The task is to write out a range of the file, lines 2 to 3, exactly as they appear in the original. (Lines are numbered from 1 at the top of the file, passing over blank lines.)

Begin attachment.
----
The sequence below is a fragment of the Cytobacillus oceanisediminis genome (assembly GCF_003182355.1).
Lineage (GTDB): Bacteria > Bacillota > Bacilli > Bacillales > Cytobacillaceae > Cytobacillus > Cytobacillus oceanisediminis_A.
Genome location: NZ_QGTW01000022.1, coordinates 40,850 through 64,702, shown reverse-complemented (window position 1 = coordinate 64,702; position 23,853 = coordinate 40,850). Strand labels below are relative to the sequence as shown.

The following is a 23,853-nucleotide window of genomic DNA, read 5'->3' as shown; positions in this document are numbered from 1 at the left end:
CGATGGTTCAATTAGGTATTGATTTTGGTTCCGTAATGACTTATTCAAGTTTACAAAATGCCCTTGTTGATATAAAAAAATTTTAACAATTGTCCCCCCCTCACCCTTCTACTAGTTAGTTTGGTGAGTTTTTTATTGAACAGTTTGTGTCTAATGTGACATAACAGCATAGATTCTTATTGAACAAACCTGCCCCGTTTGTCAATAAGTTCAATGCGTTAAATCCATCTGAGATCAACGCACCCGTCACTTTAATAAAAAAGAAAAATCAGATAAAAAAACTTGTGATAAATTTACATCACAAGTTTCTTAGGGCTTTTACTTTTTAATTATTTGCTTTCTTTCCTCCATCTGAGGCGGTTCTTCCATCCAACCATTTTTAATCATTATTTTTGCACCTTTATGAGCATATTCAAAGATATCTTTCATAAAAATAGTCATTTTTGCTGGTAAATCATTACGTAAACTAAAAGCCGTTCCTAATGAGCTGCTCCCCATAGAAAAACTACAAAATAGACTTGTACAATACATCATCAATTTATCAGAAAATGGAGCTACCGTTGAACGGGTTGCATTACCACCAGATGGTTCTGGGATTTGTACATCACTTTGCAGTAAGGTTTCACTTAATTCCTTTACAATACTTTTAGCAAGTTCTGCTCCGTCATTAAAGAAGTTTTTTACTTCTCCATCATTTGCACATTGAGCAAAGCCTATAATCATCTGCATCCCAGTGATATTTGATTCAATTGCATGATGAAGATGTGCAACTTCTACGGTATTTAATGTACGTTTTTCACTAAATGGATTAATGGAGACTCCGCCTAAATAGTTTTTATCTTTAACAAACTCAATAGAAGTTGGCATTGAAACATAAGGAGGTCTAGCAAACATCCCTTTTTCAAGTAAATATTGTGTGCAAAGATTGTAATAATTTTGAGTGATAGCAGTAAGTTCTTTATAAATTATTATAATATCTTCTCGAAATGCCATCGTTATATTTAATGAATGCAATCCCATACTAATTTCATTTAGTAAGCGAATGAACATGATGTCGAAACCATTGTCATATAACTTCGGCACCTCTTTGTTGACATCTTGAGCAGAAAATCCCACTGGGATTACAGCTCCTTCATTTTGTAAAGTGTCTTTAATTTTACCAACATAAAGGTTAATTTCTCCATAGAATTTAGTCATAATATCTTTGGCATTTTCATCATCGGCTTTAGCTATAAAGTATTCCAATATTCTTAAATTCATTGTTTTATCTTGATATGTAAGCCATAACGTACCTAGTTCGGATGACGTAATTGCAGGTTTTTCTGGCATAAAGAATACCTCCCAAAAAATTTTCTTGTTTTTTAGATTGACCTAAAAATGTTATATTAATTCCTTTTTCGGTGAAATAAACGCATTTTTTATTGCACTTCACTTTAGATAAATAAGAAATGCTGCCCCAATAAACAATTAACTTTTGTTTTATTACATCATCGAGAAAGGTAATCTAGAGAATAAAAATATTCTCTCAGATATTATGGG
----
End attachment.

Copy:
Lineage (GTDB): Bacteria > Bacillota > Bacilli > Bacillales > Cytobacillaceae > Cytobacillus > Cytobacillus oceanisediminis_A.
Genome location: NZ_QGTW01000022.1, coordinates 40,850 through 64,702, shown reverse-complemented (window position 1 = coordinate 64,702; position 23,853 = coordinate 40,850). Strand labels below are relative to the sequence as shown.